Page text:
Army ready to call some missing IRR members 'no-kidding AWOL'
April 2, 2005
ARLINGTON, Va. — Army leaders are preparing to announce that those from the Individual Ready Reserve refusing to honor their mobilization orders will be declared “absent without leave,” according to Army and DOD officials.
The number of people to be declared AWOL “is very small — about 12,” an Army officer involved in developing the policy told Stripes on Wednesday.
But the move to punish the no-shows “is long overdue,” said the officer, who asked not to be identified.
The IRR is a category of servicemembers who have left active duty or active reserve service but still have time left on their obligation to serve. IRR members are in an active status, but do not perform regularly scheduled training.
In January 2004, Secretary of Defense Donald Rumsfeld authorized the Army to tap the IRR to fill slots in units bound for Iraq — the first IRR call-up since the Gulf War.
As of March 16, 370 of the 4,067 IRR members who have received mobilization orders had not reported as ordered, according to Maj. Elizabeth Robbins, an Army spokeswoman.
Refusing to report for military duty is a violation of the Uniform Code of Military Justice, with penalties ranging from a bad-conduct discharge to a court-martial and jail time.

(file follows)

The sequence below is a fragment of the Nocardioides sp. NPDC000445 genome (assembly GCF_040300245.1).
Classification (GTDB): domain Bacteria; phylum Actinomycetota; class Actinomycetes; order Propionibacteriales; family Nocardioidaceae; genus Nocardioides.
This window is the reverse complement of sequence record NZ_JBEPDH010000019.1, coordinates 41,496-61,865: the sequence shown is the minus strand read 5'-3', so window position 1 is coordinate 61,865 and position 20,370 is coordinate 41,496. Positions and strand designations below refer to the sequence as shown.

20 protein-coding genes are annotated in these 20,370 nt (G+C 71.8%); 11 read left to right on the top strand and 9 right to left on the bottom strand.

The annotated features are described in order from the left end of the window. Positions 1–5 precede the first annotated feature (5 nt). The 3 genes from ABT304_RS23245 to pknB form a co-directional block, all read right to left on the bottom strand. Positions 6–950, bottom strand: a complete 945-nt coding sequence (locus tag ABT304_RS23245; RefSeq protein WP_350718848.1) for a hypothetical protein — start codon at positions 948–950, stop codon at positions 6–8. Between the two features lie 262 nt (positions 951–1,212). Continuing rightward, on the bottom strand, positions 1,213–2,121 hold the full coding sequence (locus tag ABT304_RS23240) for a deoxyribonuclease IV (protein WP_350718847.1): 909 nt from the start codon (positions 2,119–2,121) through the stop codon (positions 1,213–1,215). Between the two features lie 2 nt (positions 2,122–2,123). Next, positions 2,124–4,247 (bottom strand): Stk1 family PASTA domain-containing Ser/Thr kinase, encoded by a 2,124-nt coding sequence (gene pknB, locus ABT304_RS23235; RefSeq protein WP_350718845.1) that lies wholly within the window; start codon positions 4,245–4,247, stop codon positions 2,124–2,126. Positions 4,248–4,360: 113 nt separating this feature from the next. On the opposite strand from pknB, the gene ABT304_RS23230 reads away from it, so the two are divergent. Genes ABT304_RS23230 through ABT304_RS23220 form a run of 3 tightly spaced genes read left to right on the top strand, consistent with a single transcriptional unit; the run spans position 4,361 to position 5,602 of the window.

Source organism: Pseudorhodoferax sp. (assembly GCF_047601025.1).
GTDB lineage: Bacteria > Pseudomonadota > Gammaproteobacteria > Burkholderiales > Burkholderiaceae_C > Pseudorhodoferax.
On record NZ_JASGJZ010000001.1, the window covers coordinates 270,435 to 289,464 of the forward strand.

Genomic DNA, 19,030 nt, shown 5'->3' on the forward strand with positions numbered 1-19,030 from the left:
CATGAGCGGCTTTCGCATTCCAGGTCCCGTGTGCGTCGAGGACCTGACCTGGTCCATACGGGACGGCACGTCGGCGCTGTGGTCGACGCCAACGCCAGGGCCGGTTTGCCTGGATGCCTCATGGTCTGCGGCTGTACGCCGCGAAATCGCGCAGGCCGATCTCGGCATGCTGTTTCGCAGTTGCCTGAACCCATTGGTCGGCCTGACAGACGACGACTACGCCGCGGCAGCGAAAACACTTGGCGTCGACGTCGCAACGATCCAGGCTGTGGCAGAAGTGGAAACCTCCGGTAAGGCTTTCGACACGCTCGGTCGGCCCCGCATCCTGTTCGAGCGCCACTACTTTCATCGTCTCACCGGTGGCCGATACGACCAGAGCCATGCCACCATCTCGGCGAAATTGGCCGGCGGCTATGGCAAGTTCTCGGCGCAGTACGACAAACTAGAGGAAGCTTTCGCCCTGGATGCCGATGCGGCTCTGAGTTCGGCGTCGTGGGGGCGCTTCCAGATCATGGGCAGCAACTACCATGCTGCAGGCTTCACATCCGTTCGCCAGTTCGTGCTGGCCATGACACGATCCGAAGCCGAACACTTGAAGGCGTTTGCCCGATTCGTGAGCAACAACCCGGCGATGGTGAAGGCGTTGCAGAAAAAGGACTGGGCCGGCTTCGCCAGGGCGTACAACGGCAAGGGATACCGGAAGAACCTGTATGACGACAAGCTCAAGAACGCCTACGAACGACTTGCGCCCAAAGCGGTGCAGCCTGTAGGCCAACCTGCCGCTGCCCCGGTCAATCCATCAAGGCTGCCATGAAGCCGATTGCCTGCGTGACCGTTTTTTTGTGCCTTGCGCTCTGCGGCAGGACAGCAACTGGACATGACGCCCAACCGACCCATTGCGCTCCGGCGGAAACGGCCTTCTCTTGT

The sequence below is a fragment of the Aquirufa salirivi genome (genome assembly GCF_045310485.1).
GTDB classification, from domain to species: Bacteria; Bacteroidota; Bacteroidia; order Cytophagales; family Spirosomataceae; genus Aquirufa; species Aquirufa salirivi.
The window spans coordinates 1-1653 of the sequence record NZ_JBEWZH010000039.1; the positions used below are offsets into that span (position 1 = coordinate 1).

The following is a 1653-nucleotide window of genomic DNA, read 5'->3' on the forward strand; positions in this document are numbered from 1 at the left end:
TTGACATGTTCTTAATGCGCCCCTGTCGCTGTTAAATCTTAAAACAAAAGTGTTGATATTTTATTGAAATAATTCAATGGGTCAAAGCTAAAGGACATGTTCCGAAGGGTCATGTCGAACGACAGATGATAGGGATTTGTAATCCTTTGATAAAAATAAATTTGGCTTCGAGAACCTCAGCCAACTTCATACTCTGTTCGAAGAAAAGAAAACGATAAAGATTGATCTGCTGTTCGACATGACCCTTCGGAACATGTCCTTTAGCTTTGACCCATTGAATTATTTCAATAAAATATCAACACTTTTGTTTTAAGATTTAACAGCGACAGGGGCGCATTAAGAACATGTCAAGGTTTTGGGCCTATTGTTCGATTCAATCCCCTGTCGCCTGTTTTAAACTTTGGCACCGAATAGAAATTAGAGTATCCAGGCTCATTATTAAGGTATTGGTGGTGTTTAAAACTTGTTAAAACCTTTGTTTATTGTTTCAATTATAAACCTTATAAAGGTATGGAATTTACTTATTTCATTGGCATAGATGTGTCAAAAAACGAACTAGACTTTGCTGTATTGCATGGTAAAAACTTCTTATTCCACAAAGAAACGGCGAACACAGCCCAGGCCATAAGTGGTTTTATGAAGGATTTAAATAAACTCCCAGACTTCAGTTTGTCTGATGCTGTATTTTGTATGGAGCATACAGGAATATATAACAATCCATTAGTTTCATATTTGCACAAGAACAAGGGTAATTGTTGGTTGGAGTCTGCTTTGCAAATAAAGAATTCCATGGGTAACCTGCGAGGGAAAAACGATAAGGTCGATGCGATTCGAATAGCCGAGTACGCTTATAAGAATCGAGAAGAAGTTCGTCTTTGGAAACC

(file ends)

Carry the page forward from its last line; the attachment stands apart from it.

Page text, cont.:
Until now, however, Army officials had decided not to declare IRR members AWOL, largely because the Human Resources Command in St. Louis has done a poor job tracking the IRR force, and some of the no-shows may never have received their orders, the Army officer said.
“The IRR is broken, and we know it, and we need to fix it,” the officer said.
However, “a handful” of the 370 no-shows “are no-kidding AWOL,” Army spokesman Lt. Col. Tom Collins said March 24.
For those individuals, the Army’s patience is at an end, the officer working with the policy said.
The Army does not have the manpower to actively pursue AWOL soldiers, the officer said.
But the names of AWOL servicemembers are sent to a criminal database used by national and local agencies, which means that even a routine traffic stop could result in arrest and referral to the Army for prosecution.
Both Army Chief of Staff Gen. Peter Schoomaker and David Chu, undersecretary of defense for personnel and readiness, have approved the plan to declare recalcitrant call-ups as AWOL, the officer said.
The only remaining hurdle is for Rumsfeld to approve the AWOL listings, which Army officials anticipate will happen next week, the officer said.
“It’s about time,” Army Capt. Chris Ward, a combat engineer who was part of the IRR call-up, said in a Monday telephone call from Iraq.
“A big part of your morale is to think that what you’re doing is worthwhile and important,” said Ward, who has been in Iraq since Jan. 21. “But if the Army is so short of people [they are turning to the IRR], why haven’t they been enforcing the law?”
Knowing that there have not been any consequences for disobeying IRR mobilization orders, Ward said, “makes me wonder, could they have gotten by fine without me, either?”